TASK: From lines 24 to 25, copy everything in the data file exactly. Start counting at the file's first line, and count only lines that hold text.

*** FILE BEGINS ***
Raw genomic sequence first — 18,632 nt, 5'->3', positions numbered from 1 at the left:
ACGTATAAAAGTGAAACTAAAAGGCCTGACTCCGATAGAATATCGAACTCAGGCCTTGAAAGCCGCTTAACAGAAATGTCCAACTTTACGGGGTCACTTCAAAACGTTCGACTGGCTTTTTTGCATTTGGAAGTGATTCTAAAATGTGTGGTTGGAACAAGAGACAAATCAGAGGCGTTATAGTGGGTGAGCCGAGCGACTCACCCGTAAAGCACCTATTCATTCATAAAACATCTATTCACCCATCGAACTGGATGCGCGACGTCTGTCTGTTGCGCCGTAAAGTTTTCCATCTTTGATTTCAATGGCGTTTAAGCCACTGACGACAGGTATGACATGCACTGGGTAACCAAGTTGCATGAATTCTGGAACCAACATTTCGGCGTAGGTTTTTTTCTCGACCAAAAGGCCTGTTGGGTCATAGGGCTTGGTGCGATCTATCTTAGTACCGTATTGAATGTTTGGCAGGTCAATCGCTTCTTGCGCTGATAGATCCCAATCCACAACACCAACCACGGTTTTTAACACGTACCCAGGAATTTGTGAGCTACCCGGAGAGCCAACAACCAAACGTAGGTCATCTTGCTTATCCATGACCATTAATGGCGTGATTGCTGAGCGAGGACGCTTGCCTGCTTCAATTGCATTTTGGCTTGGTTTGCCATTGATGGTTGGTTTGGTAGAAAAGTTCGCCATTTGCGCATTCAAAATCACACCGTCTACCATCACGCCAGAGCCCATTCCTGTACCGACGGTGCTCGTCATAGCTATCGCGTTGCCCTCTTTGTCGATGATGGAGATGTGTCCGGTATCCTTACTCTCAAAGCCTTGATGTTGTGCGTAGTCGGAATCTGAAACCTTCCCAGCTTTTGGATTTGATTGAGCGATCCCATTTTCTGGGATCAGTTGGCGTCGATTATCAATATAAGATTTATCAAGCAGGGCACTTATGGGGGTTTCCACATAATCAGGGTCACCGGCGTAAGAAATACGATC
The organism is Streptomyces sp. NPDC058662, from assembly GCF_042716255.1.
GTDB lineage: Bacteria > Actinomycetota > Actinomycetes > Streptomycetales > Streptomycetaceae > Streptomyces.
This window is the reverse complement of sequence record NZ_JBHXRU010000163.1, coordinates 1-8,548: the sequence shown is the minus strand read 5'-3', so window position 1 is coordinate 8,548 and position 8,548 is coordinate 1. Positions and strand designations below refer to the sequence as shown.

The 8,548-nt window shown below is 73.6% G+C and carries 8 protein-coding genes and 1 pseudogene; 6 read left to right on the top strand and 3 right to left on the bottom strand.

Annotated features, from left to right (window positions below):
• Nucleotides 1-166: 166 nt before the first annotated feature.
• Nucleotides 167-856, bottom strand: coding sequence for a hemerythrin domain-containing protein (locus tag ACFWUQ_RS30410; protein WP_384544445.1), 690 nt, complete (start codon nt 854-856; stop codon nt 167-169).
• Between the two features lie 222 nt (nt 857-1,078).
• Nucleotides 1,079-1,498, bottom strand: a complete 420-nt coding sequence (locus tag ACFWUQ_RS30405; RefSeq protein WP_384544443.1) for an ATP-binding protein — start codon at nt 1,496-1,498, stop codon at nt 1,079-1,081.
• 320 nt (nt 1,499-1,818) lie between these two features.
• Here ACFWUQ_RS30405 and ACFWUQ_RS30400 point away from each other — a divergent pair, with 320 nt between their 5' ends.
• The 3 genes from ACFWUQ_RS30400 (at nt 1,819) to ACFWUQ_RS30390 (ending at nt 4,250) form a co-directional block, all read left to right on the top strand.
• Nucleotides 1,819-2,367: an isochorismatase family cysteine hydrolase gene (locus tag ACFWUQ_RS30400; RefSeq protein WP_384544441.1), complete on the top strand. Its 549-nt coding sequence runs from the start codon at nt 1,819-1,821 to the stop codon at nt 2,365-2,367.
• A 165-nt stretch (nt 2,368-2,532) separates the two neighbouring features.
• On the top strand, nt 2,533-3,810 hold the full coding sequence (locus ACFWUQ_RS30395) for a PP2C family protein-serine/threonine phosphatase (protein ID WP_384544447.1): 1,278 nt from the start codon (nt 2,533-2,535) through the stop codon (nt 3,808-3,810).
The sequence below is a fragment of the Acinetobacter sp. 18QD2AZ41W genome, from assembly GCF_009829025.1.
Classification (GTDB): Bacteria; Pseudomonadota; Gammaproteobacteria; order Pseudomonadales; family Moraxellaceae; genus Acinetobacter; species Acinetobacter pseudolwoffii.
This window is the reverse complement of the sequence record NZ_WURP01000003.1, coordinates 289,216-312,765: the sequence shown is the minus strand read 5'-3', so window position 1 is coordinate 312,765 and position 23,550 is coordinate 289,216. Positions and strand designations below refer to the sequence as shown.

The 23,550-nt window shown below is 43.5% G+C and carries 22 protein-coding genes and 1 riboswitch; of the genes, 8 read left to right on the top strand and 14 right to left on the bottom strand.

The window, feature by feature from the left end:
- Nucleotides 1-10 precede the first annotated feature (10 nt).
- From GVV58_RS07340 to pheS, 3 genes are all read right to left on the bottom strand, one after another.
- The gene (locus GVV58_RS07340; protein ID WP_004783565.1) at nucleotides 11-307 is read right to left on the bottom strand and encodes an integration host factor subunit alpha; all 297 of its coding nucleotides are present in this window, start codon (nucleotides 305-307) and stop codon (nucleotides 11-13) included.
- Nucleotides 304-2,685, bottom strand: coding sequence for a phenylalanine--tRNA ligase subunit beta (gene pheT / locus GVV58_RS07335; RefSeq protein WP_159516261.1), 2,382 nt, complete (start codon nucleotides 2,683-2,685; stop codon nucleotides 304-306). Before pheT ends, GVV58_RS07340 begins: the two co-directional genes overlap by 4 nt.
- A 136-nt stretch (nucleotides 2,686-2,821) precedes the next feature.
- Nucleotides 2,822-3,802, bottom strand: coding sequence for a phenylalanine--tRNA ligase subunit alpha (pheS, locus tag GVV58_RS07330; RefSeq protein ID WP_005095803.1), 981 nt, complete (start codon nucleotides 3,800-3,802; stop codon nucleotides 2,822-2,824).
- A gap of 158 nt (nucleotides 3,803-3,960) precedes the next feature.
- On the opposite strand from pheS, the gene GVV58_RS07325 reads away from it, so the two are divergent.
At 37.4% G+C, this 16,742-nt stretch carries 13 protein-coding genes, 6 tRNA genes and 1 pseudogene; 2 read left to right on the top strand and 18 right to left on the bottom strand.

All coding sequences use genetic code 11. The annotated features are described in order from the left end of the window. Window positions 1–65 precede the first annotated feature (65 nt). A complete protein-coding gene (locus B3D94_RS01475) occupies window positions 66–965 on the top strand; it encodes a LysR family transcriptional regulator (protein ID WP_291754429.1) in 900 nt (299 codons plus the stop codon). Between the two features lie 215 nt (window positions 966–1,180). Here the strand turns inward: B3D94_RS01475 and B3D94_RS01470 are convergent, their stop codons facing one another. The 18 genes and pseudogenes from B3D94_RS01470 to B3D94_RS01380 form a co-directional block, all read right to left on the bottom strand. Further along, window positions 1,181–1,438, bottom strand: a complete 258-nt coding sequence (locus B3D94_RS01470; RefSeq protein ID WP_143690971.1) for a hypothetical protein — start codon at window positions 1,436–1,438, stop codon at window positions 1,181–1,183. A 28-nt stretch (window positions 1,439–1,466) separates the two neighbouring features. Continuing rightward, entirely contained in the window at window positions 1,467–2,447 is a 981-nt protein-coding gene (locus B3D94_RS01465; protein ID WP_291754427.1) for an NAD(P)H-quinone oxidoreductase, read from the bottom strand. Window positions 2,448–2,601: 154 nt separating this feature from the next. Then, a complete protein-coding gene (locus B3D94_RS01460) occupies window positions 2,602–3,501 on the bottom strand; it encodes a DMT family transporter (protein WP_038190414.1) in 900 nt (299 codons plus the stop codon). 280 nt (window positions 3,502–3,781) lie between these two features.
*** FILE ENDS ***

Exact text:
- From GVV58_RS07340 to pheS, 3 genes are all read right to left on the bottom strand, one after another.
- The gene (locus GVV58_RS07340; protein ID WP_004783565.1) at nucleotides 11-307 is read right to left on the bottom strand and encodes an integration host factor subunit alpha; all 297 of its coding nucleotides are present in this window, start codon (nucleotides 305-307) and stop codon (nucleotides 11-13) included.